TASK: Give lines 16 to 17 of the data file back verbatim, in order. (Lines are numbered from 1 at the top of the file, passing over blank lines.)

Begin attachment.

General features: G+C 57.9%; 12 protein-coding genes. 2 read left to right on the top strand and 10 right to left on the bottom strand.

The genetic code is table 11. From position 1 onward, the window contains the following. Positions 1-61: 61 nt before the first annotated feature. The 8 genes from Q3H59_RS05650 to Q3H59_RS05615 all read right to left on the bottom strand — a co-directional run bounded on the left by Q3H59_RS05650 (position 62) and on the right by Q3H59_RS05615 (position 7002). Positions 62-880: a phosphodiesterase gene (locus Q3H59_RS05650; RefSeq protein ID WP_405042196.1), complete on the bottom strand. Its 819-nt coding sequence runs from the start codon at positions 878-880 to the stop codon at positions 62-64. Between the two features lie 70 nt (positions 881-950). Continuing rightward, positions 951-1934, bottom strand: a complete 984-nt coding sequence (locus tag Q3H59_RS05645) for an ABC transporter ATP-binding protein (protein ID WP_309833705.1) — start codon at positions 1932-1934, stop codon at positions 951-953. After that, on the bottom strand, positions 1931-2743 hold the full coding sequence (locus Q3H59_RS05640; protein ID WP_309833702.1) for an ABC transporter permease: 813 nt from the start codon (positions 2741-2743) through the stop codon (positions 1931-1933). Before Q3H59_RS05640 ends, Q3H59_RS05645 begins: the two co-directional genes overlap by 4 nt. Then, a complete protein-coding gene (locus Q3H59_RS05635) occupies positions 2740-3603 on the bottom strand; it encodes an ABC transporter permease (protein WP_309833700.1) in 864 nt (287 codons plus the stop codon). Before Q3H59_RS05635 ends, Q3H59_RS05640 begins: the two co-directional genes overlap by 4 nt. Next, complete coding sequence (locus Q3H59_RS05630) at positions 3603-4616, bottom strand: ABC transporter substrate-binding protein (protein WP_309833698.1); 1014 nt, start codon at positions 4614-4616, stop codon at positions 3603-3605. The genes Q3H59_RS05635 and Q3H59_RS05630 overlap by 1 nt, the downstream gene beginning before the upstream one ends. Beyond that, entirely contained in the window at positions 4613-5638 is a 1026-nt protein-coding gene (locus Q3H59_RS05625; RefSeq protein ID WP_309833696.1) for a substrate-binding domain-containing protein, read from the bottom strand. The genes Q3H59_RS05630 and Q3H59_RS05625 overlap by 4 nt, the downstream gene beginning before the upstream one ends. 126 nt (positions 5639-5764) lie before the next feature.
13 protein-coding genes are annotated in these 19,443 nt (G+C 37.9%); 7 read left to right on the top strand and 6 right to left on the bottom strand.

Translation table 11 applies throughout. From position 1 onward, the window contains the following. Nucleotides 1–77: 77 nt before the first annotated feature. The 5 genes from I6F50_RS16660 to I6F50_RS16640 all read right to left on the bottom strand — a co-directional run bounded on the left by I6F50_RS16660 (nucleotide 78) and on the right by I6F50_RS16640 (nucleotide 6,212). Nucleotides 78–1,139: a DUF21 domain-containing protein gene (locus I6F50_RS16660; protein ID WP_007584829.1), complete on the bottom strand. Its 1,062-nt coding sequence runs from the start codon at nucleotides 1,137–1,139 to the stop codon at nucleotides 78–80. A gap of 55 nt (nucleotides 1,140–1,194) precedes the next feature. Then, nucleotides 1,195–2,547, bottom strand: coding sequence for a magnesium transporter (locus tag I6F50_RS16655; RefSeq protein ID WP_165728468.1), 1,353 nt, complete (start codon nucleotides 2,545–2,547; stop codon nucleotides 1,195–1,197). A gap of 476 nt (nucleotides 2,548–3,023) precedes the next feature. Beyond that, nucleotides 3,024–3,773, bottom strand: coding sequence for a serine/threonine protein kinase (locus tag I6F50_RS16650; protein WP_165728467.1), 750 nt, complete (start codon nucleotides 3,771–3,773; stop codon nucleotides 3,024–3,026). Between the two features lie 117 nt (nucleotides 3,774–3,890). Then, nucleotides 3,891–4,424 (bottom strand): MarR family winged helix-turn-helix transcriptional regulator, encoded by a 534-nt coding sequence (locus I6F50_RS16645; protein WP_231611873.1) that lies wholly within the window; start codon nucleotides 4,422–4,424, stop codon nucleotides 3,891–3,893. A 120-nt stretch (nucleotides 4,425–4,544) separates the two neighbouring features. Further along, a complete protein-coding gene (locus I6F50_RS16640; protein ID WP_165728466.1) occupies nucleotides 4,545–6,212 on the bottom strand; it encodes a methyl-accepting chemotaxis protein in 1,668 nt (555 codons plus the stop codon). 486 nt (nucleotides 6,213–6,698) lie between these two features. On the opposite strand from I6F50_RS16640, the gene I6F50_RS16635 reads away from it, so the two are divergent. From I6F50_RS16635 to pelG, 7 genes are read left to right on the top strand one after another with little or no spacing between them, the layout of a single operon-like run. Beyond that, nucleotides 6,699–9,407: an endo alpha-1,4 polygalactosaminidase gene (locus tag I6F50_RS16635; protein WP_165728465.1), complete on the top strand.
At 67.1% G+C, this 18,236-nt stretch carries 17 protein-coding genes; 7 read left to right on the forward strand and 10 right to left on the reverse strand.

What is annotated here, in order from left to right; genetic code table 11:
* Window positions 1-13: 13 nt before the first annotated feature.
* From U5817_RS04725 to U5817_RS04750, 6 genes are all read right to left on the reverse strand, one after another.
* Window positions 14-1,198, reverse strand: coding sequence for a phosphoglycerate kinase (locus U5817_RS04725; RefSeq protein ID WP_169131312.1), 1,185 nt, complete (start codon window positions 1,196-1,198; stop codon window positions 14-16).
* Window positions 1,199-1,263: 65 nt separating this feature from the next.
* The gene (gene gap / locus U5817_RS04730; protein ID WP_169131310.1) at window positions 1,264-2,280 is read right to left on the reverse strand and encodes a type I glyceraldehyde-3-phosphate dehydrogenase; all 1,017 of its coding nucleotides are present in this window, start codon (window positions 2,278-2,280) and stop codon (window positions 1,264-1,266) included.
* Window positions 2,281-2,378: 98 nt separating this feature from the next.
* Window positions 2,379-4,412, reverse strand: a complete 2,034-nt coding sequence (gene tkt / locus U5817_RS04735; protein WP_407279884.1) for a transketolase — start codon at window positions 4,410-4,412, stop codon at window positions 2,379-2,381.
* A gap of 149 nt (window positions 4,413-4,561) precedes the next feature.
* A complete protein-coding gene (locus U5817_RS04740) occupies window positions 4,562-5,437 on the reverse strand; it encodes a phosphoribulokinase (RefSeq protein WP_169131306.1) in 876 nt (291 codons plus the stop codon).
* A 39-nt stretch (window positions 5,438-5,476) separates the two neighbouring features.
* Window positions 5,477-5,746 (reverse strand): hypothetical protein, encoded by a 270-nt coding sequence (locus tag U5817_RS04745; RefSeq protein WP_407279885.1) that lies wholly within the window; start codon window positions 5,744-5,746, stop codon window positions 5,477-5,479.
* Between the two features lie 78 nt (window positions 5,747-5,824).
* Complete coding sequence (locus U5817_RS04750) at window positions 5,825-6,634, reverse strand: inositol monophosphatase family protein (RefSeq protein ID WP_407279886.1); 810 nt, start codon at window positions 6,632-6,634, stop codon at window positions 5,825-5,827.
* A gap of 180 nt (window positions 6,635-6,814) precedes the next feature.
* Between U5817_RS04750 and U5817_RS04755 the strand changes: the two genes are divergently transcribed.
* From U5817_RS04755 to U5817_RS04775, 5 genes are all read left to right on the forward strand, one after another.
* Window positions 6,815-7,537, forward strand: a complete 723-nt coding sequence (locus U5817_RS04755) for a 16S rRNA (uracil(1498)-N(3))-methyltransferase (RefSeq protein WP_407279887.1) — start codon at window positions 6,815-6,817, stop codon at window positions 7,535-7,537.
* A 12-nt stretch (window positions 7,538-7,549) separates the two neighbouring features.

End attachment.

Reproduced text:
* A 39-nt stretch (window positions 5,438-5,476) separates the two neighbouring features.
* Window positions 5,477-5,746 (reverse strand): hypothetical protein, encoded by a 270-nt coding sequence (locus tag U5817_RS04745; RefSeq protein WP_407279885.1) that lies wholly within the window; start codon window positions 5,744-5,746, stop codon window positions 5,477-5,479.